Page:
The Nanoimager uses fluorescence to image samples, from cells to purified single molecules. The illumination can be epifluorescence, TIRF or HILO depending on what’s best for your sample. Each of these types of illumination can be used to acquire super-resolution, smFRET or tracking data. Full frames take only milliseconds to record, reduced frames can be imaged at up to 5 kHz frame rate.
Epifluorescence or wide-field imaging is perhaps the most common type of fluorescence imaging, where a parallel beam of light passes directly upwards through the sample. The high magnification of the Nanoimager (1 pixel = 117 nm) and the large field of view are advantages for epifluorescence experiments in comparison to other fluorescence microscopes. Epifluorescence is preferred for imaging samples over 10 µm deep. However, this method does result in higher background signals due to excited molecules outside of the focal plane.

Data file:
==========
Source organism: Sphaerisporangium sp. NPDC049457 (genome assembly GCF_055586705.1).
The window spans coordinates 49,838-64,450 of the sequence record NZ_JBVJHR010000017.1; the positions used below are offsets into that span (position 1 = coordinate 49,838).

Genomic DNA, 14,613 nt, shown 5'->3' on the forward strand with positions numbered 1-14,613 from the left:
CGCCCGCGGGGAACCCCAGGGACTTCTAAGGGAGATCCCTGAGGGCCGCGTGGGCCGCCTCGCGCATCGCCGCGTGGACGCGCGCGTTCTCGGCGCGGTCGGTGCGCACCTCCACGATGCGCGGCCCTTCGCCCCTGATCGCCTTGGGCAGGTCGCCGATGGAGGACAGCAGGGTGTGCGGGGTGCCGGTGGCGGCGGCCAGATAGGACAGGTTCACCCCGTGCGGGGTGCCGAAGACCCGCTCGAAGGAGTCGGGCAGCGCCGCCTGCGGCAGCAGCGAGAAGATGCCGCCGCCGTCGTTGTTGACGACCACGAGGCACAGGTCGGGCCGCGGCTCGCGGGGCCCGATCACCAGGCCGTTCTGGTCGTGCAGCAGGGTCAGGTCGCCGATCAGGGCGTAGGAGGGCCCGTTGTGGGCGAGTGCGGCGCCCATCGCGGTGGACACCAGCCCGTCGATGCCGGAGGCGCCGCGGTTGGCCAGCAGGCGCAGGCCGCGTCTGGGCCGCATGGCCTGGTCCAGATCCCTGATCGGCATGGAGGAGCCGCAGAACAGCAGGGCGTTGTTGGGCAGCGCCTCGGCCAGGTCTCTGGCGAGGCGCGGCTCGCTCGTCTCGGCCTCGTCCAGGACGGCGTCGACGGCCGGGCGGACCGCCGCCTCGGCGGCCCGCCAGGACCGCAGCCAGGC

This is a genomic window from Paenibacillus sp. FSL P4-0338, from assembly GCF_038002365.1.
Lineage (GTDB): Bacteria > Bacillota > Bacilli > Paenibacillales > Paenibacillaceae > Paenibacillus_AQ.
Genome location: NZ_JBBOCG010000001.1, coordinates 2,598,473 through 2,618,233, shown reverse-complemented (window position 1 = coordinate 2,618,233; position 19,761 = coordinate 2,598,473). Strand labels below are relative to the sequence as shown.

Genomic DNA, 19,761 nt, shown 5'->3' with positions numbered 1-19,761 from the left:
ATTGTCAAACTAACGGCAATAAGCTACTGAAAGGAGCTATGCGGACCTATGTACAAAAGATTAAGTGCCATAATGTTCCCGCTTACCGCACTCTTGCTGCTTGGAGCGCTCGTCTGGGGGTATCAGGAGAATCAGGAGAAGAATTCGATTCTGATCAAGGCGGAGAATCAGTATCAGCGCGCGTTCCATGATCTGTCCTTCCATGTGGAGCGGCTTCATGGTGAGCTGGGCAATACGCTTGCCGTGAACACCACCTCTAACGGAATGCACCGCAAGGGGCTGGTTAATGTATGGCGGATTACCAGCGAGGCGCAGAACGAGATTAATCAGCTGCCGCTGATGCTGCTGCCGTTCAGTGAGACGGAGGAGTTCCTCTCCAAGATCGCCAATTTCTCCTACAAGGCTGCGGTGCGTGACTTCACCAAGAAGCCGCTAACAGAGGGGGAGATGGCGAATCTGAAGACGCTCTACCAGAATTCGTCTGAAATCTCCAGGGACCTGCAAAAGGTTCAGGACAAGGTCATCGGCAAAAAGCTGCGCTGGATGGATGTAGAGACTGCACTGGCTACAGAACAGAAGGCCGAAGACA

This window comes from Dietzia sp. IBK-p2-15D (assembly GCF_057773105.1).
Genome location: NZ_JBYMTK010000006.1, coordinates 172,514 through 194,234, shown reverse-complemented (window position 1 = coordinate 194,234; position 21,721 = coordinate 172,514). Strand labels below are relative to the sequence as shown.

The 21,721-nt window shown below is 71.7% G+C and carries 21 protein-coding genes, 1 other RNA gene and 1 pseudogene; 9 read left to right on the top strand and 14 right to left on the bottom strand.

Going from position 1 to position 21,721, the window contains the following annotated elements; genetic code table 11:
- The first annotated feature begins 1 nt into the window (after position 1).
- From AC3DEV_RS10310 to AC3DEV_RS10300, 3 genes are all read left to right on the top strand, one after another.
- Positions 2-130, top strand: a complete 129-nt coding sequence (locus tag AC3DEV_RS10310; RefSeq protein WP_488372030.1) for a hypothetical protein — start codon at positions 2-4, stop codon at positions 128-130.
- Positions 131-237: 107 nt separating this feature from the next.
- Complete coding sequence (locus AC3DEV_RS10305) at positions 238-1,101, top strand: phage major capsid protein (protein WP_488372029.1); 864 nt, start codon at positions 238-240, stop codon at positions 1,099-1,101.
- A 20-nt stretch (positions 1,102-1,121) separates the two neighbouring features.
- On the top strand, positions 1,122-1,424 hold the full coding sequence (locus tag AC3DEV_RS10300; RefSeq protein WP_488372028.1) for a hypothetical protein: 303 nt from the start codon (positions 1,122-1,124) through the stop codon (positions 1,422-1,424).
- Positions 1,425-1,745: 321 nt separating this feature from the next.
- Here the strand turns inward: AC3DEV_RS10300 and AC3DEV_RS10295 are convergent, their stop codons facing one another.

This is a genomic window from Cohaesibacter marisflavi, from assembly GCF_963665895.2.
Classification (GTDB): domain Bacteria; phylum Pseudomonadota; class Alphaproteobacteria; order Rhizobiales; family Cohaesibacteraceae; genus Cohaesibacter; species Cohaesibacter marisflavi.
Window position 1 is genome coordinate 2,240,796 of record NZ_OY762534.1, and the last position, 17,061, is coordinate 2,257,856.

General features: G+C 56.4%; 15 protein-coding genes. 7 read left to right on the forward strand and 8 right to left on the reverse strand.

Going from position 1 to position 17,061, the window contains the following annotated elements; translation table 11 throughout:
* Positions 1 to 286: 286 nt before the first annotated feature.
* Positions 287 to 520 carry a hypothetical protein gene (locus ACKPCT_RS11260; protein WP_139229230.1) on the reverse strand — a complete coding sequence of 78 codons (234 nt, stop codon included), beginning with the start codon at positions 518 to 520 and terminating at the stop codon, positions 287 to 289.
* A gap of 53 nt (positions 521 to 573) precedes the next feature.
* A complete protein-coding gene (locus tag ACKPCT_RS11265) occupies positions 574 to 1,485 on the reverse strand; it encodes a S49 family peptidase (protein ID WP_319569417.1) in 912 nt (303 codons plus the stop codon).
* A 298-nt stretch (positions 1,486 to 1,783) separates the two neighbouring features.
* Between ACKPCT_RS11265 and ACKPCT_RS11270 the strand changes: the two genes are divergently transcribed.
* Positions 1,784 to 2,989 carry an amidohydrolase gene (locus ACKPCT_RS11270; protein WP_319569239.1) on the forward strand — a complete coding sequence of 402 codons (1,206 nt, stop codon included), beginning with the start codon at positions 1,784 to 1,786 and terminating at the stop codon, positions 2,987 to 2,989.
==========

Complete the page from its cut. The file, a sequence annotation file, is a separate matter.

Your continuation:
The highest possible signal-to-noise ratio (SNR) is achieved by the Nanoimager using total internal reflection fluorescence (TIRF) microscopy. Only a thin, 200 nm layer of the sample is excited near the coverslip, but virtually all of the excited molecules are in focus and the background signal is significantly reduced. This type of imaging is thus ideal for studying molecules attached to a surface or on a membrane.
The final mode of imaging is highly inclined and laminated optical sheet (HILO) imaging, where the laser is directed at a sharp angle through the sample. This affords an imaging depth of up to 10 µm, at a SNR only slightly lower than that of TIRF. One click of a button in the Nanoimager user interface changes the illumination from epifluorescence to HILO or TIRF mode.